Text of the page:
I do not consider the question of the Khilafat, in other words, the question of the evolution of Islamic policy, a passing phase. Just as in centuries past, it presented itself in one form or another, so will it in centuries to come. God alone knows how and when it will finally be solved. Therefore, even those who do not believe in Hindu-Muslim unity in the true sense of the term must understand that even as a policy it carries centuries under its arms. It is an admitted fact that looking to the present condition of India, next to Hindu-Muslim unity in importance is the question of Non-violence. How far have our efforts, or rather your efforts, been successful in that direction is shown by the progress of events. But the most striking proof of all of our success in that direction is afforded by our North-West Frontier Province where Non-violence had the least chance of success. When we find our brethren in that corner of India generally opposing the shield of Non-violence to the violent attacks of their opponents, we feel convinced that the spirit of Non-violence has spread and is spreading satisfactorily in the country.

Doubts are entertained with regard to the United Provinces in this matter; but my own opinion is that in consequence of the dearth of national workers, the Congress creed has not been sufficiently explained to the people. I feel sure, however, the United Provinces will very soon come up to the level of other Provinces.

If some extraordinary or special causes have occasionally led to violence in some parts of the country, they should afford no ground for despair. We should not be unprepared for such stray cases, when we remember that we have been working with a limited number of workers in the midst of a population of 83 crores and working for eighteen months only. At the same time we should not minimise the significance of such occurrences and concentrate all our efforts on preventing their recurrence. Unity of the races inhabiting India and Non-violence are the two essential conditions for the success of the present movement.

Khaddar, too, no doubt is of in valuable help to as in the achievement of our objects. It will demonstrate our unity and show us how far we have advanced towards Swaraj. I do not think that picketing is so necessary for popularising khaddar as the country considers it to be. The country considers it a short cut and spends its limited time over it, although as you yourself have observed, the real work lies in creating in the minds of our people love for home-made things. But so far as I think our Congress Committees have not sufficiently devoted their time and attention to it. This is the reason why they want to make up for this neglect by adopting the comparatively easier method of picketing. I, however, hope that in future the various Congress Committees would adopt it as their ideal to persuade people to use hand-spun and hand-woven khaddar and prefer it to picketing.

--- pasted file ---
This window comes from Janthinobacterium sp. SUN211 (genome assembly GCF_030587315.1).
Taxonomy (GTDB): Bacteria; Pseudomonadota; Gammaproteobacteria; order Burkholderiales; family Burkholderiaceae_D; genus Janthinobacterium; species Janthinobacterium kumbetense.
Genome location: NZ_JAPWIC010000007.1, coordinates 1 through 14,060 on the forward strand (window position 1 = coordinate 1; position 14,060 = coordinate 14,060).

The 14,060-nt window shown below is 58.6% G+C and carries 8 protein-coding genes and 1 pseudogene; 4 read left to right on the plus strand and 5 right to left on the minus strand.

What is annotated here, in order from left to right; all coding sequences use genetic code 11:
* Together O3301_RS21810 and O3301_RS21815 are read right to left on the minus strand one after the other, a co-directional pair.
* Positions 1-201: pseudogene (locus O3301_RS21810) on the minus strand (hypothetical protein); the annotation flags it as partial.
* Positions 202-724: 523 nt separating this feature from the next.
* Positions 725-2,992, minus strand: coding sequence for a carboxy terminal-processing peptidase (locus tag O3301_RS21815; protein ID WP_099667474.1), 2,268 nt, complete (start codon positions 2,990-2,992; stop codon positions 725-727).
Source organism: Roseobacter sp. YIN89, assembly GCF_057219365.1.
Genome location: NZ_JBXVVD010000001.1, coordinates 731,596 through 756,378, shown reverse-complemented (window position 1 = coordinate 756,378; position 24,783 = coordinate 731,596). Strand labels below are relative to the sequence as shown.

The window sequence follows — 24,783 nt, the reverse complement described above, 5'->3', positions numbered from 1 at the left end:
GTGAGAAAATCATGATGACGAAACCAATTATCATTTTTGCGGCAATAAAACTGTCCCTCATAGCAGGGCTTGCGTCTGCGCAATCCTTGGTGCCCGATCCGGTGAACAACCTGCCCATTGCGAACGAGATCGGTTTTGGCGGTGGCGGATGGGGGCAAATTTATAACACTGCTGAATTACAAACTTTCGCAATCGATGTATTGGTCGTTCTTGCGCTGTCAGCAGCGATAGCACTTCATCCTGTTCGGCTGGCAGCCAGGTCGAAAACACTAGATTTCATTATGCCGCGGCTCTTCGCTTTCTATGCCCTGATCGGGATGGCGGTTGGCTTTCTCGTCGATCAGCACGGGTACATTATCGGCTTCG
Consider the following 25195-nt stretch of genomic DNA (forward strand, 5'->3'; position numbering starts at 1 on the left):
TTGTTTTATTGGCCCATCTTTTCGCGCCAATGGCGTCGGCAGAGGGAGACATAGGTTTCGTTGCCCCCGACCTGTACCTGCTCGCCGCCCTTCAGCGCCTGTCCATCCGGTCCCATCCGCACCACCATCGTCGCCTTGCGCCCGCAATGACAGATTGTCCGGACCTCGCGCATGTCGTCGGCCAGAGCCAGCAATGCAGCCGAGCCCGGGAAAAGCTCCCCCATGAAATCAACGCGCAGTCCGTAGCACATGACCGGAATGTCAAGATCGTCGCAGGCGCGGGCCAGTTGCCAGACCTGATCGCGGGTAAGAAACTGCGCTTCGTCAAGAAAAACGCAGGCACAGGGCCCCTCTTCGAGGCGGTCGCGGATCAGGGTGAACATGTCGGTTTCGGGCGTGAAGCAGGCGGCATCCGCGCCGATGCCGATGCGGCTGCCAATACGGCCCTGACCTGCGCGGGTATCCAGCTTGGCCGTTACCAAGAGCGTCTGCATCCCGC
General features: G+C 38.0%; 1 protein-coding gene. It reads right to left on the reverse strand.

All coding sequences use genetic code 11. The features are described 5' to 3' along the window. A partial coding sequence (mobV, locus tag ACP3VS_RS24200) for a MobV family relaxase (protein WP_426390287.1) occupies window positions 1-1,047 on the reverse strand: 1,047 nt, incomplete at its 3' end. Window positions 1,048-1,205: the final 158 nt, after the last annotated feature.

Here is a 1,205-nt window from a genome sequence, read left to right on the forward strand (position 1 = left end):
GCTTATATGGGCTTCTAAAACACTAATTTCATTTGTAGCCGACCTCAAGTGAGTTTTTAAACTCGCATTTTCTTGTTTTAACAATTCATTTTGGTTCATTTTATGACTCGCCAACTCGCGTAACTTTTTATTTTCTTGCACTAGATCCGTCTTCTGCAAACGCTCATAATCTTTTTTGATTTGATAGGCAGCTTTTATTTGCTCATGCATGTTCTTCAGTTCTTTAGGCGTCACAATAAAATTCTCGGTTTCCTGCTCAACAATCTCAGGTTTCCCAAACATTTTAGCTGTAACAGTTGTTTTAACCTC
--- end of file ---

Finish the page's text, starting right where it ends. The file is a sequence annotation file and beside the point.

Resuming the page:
You have also touched upon the question of untouchability in your letter. On the face of it, it might appear to be a communal question. It is really a national question, for, the country as a whole cannot progress until and unless its component parts progress too. It is the duty of every person who has the interest of the country at heart to interest himself in all such questions as affect our national growth. Consequently, everything which comes in the way of the material or moral progress of the country must engage our attention. It is, therefore, as much a Muslim question as Hindu. Similarly, if the Mussulmans are backward in education, every good Hindu should think of their educational advancement, for every step in that direction is a step towards the educational advancement of the country as a whole, even though it may superficially appear to be to the advantage of one community only. I hope, therefore, the country will pay to the quest ion of untouchability the attention that it deserves.

Bardoli and Delhi resolutions invite the country to concentrate its efforts on the constructive programme laid down by you. I hold that if we were to start civil disobedience, we would not have the necessary atmosphere required for the success of the constructive programme. It is very difficult to


 

172 YOUNG INDIA March 23, 1922



find a via media. I trust the Working Committee will fully consider the question and adopt a proper and suitable course.

Now that we are starting constructive work we should reorganise the Congress offices to suit to our requirements. We should divide the work and create separate departments for different works, each under a member of the Working Committee selected for the purpose.

In the end, I join you in your prayers and wish to assure you that though my failing health will not enable me to be of very great service to my country, it will be my earnest endeavour to discharge my duties until Mr. C. R. Das is once more amongst us. May God help us in the sacred work which you and the country have undertaken for truth and justice, and may your going to jail lead to the achievement of our triple goal.